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Los Angeles plan would force hotels to use empty rooms for homeless

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Cities across the U.S. are searching for ways to deal with a current surge in homelessness. A new plan in Los Angeles would force hotels to open up their vacant rooms to shelter the homeless.

Under the ordinance, hotels would be required to notify the city every day by 2 p.m. just how many vacant rooms they have left for the night, KABC-TV reported. Vouchers would then be given to the homeless to stay in those rooms — alongside hotel guests. Hotels would receive “fair market rate” from the city for every voucher used.

The L.A. City Council voted unanimously Friday to send the issue to voters rather than impose it themselves. Now the issue will be on the 2024 ballot, the L.A. Times said.

The plan’s opponents say it’s an irresponsible way to have to do business. Hotel and tourism owners and organizations are pushing back, saying the ordinance had the potential to put the safety of hotel guests and workers at serious risk. Mina Dahya, a hotel owner in Hollywood, told KTLA-TV she is not comfortable putting homeless folks with paying guests.

“I am compassionate of the homeless people. I want to take care of them. But I don’t think my staff and I are ready to do the combination where I have a paid guest staying with a homeless voucher guest next door,” Dahya said.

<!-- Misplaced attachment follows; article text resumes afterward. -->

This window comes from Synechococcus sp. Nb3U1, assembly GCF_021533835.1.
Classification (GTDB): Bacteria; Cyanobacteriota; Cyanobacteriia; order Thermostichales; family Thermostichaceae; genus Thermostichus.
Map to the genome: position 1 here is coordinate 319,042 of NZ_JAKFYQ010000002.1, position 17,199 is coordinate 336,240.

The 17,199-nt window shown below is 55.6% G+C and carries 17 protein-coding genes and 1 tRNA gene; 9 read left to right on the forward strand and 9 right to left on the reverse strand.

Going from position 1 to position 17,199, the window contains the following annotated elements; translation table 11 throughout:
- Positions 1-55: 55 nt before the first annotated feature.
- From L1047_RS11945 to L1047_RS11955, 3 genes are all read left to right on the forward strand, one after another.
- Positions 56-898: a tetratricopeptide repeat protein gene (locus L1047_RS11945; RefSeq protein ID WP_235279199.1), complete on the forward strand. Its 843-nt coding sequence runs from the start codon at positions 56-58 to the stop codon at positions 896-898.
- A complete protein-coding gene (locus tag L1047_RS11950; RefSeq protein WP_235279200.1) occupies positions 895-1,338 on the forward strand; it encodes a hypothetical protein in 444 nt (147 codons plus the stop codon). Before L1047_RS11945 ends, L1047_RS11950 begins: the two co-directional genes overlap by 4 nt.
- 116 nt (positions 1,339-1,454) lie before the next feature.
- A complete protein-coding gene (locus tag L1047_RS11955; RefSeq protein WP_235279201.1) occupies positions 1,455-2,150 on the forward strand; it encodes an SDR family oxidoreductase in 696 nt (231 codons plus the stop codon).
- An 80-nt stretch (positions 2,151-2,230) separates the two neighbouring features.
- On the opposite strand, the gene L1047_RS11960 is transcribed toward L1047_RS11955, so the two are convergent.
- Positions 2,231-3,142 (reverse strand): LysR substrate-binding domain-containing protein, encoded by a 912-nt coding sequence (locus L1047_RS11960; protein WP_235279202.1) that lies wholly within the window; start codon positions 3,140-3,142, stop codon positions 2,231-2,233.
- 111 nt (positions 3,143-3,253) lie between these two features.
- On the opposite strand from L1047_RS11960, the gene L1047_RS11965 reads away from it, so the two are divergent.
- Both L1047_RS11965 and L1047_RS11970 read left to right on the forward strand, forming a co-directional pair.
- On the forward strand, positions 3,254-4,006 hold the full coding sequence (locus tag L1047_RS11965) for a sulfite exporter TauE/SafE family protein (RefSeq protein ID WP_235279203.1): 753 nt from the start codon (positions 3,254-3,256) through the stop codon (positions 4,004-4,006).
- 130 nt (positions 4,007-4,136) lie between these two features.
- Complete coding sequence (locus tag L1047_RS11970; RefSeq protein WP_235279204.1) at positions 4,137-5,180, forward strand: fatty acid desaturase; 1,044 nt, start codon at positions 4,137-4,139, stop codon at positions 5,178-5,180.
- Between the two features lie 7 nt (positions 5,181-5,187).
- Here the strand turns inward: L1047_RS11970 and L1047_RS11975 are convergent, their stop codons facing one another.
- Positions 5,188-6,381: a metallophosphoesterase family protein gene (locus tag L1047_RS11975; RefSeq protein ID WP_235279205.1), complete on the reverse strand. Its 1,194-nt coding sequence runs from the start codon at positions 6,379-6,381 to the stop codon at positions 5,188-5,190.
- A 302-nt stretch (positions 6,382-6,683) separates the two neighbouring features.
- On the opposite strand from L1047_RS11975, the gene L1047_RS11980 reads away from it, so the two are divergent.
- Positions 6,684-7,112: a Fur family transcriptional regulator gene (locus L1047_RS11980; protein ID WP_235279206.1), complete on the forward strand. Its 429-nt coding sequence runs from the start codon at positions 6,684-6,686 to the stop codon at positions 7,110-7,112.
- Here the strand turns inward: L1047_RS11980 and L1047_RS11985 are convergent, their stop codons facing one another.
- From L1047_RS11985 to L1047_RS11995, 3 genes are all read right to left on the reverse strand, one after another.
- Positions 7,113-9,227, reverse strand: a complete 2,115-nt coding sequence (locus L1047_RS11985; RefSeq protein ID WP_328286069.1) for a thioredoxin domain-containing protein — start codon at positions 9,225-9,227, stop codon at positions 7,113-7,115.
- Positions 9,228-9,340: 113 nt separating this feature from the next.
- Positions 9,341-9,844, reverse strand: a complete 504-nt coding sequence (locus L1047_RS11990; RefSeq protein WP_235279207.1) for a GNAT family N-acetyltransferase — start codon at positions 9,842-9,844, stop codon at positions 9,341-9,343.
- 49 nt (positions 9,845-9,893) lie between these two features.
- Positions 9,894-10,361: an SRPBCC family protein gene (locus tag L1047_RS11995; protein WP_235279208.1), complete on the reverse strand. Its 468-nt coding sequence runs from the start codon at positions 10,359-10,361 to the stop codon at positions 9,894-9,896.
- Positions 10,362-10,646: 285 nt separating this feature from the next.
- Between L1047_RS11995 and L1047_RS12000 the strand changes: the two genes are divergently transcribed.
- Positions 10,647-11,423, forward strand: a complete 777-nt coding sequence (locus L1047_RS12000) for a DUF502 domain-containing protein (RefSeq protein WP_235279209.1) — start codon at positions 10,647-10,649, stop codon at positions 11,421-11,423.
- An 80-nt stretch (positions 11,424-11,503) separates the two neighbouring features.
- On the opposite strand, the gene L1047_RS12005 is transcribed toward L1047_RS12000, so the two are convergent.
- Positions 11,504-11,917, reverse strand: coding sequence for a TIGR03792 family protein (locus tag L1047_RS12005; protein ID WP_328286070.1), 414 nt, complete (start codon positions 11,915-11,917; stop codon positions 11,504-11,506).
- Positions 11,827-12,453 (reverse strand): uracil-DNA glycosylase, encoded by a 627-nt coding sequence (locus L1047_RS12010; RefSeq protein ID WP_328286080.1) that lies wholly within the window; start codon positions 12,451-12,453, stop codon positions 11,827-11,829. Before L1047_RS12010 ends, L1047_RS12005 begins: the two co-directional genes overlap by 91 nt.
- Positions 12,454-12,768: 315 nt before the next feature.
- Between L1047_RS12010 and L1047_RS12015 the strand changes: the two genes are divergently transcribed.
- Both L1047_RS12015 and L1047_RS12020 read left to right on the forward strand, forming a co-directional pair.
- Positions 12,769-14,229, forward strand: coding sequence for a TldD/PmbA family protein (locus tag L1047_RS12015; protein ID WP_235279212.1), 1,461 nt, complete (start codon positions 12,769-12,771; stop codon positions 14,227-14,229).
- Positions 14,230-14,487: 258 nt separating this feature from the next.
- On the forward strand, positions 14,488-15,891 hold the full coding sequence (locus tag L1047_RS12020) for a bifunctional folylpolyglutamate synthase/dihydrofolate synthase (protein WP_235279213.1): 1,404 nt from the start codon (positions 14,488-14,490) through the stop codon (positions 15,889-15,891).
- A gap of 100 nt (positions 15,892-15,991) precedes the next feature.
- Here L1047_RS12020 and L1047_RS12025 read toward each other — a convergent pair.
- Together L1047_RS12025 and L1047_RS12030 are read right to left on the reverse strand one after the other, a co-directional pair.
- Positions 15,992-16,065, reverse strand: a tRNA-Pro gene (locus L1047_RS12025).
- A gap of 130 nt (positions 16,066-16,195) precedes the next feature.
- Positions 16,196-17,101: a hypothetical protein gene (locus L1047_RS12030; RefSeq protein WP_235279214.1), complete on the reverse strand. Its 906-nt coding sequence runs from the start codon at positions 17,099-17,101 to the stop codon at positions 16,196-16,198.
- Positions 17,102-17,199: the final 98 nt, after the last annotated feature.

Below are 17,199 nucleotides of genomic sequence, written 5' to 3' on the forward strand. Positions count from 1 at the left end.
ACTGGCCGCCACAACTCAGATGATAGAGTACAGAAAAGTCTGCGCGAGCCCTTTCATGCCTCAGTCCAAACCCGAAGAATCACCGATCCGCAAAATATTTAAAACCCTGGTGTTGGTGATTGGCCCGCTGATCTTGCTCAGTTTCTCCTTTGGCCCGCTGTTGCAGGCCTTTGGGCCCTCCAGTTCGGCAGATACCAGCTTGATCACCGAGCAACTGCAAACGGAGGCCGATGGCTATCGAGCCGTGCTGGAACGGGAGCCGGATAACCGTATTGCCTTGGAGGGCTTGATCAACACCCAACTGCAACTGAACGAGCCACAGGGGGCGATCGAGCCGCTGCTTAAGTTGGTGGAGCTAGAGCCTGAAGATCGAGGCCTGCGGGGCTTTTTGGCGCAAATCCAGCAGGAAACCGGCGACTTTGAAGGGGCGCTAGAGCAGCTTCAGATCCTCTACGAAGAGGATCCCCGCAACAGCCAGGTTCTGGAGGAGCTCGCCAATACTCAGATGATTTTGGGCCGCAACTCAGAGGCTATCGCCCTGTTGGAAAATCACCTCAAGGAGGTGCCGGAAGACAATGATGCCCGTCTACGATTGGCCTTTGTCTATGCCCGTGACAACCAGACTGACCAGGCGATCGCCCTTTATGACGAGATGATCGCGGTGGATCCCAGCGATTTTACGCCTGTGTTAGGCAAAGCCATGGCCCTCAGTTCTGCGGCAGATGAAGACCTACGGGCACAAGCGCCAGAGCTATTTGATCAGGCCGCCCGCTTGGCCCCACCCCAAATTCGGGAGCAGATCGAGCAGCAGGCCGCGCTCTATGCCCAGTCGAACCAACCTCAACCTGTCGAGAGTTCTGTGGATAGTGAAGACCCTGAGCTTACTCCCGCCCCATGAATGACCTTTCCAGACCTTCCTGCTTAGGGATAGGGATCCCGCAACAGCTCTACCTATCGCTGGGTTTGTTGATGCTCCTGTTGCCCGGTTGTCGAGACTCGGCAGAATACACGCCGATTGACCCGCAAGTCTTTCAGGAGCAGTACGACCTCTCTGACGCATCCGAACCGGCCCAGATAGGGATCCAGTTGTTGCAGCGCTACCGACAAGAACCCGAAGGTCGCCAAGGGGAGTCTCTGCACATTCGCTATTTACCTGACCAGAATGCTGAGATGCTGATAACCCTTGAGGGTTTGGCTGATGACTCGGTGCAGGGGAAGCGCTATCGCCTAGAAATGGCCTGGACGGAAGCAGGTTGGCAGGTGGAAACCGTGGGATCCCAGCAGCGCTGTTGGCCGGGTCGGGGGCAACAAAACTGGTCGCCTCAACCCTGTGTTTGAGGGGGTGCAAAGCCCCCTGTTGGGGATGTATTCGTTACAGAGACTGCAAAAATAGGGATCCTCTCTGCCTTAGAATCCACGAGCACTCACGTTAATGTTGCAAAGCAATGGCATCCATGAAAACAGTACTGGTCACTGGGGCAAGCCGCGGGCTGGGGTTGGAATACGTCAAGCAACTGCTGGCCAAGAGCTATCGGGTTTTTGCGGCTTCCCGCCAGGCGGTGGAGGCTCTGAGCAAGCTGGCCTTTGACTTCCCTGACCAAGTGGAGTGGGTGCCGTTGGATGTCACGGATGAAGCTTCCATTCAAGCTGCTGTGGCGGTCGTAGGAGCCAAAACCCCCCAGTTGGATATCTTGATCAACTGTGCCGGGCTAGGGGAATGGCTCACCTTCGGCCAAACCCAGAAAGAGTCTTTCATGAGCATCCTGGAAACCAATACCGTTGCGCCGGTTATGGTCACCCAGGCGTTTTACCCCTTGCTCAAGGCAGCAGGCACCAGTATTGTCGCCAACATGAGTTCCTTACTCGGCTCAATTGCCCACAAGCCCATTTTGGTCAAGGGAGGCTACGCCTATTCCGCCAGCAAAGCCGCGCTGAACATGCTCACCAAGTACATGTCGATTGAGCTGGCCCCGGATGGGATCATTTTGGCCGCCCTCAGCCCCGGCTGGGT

Hotel manager Juan Martinez told the outlet, “This is a bad idea. People are not going to feel safe. My staff is not going to feel safe, so I think this is wrong.”

Los Angeles City Councilman Joe Buscaino sides with the tourism leaders, saying hotel workers will wind up becoming “social workers” for the homeless while watching the industry take a major hit.

“What the measure does is hurts our tourism industry, which we heavily rely on, in a time when we are getting ready for the … Olympics,” Buscaino told KTLA.

He called the idea “the dumbest measure I’ve seen in my 10 year tenure as a City Council member” and said it would be “the worst of all options as it relates to solving homelessness in the city of L.A.”

Proponents of the plan, led by Unite Here Local 11, said hotel operators are prejudiced against the homeless.

Union organizer Carly Kirchen told the City Council during public comment, “The hotel operators would have you believe that every person experiencing homelessness is so sick that they are a danger to the people around them.”

According to Kirchen, hotel workers have been some of the most affected Angelenos during the latest housing crisis.

Shelters across the U.S. are reporting a surge in people looking for help, the Washington Post reported, and inflation has made it all worse. The U.S. Department of Housing and Urban Development recently announced $2.8 billion in funding for homeless services. According to HUD, more than 326,000 people experienced homelessness in 2021.

MAHMOUD BENNETT: A CONTROVERSIAL LOS ANGELES ORDINANCE WILL BE ON THE BALLOT IN 2024. IT’LL REQUIRE HOTELS IN THE CITY TO OPEN UP THEIR VACANT ROOMS TO THE HOMELESS

UNDER THE PROPOSED PLAN HOTELS WILL HAVE TO NOTIFY THE CITY EVERYDAY BY 2 PM OF HOW MANY EMPTY ROOMS THEY HAVE LEFT FOR THE NIGHT

VOUCHERS CAN THEN BE USED TO STAY IN THEM ALONGSIDE GUESTS

WHILE SOME OPPONENTS SAY IT’S AN IRRESPONSIBLE WAY TO DO BUSINESS OTHERS CALL IT A WIN WIN GIVEN THAT HOTEL OWNERS WILL GET PAID FOR THE ROOMS